Change default state of GPIO pin

I have a beeper which is controlled by GPIO P9.12. The problem is that the default state of this pin is high (I think this is the problem). So I have a long and annoying beep when the BBB boots. This stops when my programm is loaded, then everything works as it should.

Is there a way to set the default state of this pin to low?



Not that I know of. The device tree can change the pin config to default low but that does not take effect till boot up so there would still be several seconds in the HW default condition. I just recently went through something similar where I had to redesign a lot of stuff on my own PCB since there are quite a few pins that seem to have driven states that were at odds with my design. I was considering going through my existing pin-map document and noting the power-on (pre-device-tree) states of any pins that are driven / pulled one way or the other.

Dont forget you can rebuild u-boot and change the pin states so that they are in the correct state for you before the kernel is loaded.


Is it high (IE. driven) or is it just floating? To quote the TI Technical Reference: “At reset, all the GPIO related pins are configured as input and output capabilities are disabled.” Unless the boot process or some program sets your pin up as an output, then it would just float in a high impedance state until your device tree stuff says otherwise. Does your peripheral device make that loud beep if it is powered but disconnected from P9.12?

If so, then you could change your circuit so it needs to be actively driven or sunk with a maximum of about 4 ma. (To stay within the current limits of a GPIO pin.) That could be as simple as adding a weak pulldown resistor. I would start with a 10K and watch with a scope during startup to see if it ever is driven high.

You need to understand the current and voltage characteristics of anything you attach to a GPIO pin because you can burn up a GPIO (or even the whole chip) just by trying to drive an LED without a transistor or IC buffer.

Thanks for the reply! The beeper is controlled by a transistor (limited with a resistor) so the current is within the margins.

I found a script to check the state of a pin: findGPIO.js The output is;
P9_12 (gpio 60) mode: 7 (gpio1_28) 0x078 pullup Receiver Active

I checked other pins with this script, and P9_16 has this output;
P9_16 (gpio 51) mode: 7 (gpio1_19) 0x04c pulldown Receiver Active

I temporarely connected the base of the transistor to P9_16, and with this pin everything works perfectly. I however prefer to use pin P9_12 because of my circuit.

Is there a way to solve this by software, or will a simple pull down resistor do the trick?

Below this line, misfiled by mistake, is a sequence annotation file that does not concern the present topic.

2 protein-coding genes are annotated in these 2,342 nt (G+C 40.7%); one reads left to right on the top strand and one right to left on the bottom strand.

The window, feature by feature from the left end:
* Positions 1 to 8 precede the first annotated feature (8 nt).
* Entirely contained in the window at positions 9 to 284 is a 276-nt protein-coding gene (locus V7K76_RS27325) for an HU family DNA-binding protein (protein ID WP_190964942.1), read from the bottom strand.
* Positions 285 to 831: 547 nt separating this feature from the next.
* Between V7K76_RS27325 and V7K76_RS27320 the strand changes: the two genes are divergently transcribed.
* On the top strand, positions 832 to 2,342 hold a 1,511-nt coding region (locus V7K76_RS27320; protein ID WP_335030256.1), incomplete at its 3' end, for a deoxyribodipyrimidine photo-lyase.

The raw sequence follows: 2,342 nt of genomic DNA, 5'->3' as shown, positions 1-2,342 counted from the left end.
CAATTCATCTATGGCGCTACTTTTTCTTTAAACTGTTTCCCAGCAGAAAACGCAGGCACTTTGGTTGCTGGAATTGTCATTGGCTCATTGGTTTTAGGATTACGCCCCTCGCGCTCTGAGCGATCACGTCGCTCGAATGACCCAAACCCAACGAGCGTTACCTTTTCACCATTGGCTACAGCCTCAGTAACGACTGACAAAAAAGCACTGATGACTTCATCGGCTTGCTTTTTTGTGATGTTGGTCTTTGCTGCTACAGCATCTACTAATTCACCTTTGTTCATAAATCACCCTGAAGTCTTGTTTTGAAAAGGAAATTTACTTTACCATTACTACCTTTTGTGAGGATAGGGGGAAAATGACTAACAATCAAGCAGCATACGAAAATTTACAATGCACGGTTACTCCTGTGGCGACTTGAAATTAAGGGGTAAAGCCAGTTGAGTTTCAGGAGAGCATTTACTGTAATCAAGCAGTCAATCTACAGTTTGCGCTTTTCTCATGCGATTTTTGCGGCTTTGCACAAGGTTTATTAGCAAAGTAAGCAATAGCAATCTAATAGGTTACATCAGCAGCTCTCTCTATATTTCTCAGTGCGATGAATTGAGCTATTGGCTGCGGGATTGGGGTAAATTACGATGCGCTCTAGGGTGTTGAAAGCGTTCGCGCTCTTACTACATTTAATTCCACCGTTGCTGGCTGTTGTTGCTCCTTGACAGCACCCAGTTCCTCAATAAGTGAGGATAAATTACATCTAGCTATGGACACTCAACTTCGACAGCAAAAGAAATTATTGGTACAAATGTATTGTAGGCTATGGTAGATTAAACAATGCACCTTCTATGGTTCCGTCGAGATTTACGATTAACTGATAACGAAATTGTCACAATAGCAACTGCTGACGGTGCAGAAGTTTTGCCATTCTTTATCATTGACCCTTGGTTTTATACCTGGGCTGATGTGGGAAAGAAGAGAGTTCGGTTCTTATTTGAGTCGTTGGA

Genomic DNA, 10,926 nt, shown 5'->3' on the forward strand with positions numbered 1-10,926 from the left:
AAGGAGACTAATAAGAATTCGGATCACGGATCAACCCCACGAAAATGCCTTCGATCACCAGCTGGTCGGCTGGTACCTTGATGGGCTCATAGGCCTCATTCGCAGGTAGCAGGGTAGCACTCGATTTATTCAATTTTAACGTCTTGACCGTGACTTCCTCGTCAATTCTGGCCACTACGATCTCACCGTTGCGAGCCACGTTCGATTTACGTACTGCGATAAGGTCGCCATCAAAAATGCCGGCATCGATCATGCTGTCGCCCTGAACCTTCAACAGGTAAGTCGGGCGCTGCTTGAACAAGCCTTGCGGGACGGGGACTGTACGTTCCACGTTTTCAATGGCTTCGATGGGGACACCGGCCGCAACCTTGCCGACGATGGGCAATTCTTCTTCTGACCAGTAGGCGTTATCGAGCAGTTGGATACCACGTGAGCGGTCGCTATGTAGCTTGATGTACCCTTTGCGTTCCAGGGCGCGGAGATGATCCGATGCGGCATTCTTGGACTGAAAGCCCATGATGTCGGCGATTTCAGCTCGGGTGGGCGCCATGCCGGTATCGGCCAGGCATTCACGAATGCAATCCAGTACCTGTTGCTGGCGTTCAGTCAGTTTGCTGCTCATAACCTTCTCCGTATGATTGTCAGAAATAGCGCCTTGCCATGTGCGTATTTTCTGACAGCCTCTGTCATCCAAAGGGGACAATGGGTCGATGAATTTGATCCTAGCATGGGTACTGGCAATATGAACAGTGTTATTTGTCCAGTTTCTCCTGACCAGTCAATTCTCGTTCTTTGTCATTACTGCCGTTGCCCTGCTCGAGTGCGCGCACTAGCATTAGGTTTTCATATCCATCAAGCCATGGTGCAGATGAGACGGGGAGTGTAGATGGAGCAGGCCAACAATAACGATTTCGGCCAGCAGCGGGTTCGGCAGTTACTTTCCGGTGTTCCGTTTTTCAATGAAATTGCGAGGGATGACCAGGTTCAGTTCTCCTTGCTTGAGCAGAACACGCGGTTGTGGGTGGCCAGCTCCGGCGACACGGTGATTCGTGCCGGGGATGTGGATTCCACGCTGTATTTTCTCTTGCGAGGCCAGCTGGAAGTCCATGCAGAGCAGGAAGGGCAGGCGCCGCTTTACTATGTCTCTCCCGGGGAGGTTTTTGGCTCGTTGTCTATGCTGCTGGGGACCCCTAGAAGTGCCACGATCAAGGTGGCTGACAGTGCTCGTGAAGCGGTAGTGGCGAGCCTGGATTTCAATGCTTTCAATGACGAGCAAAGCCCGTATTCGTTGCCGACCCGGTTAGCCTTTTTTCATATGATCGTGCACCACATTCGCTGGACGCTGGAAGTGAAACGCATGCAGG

If there is a pullup then your pulldown will have to be several times stronger to make sure that the floating value becomes a logic low. You now have an effective voltage divider with a pullup / pulldown configuration. Fighting against the configured on-chip pullup is going to mean that to output a high you're going to need many times the drive current you would normally need as you sink current into that low-value pulldown resistor.

Not sure what your threshold on the buzzer is but if the pullup is say 30 to 50K then to get a solid 10% default low on the pin you'd need a 3 to 5K resistor on the pulldown. That would be a 1.1 to 0.6mA load on the pin when it swings high. You're also burning 0.1mA when the pin floats since the voltage divider will always be present. That may or may not impact your design.

Assuming I'm thinking of this correctly.

There must be a way to set pullup/pulldown at boot time. Fighting against the pullup is a possibility, but that means that I have to add a "strong"pull down resistor, only for the occasional bootup.

@Marc I didn’t see your message. I think rebuilding u-boot is the way to go. I will look into that now.

I would not fight the enabled pullup with my own pulldown: Either change your control program and circuit to take high as inactive, or change the boot software to program that GPIO with no pull resistor (so you can add your own external pulldown) or program that GPIO with the internal pulldown enabled.

Fighting the internal pullup with a higher-current pulldown is just asking for trouble.

@Guy I have been away for a bit thus my late reaction.

Can you give me a hint how to change the pullup to pulldown at bootup?

I think you have to change it in uboot, but that is beyond my Linux expertise. Look at your original question’s other replies. I think somebody explained how to do that. The register programming info you need is all in the am335x technical reference manual, but I have only manipulated the I/O pins in user space.

I found this thread on I think I will go for the solution from alexan_e, making a reversed circuit with two transistors. It only costs one transistor more.

I have tried changing pull-up to pull-down with uboot, but that didn’t work for me.

Thanks for all the help!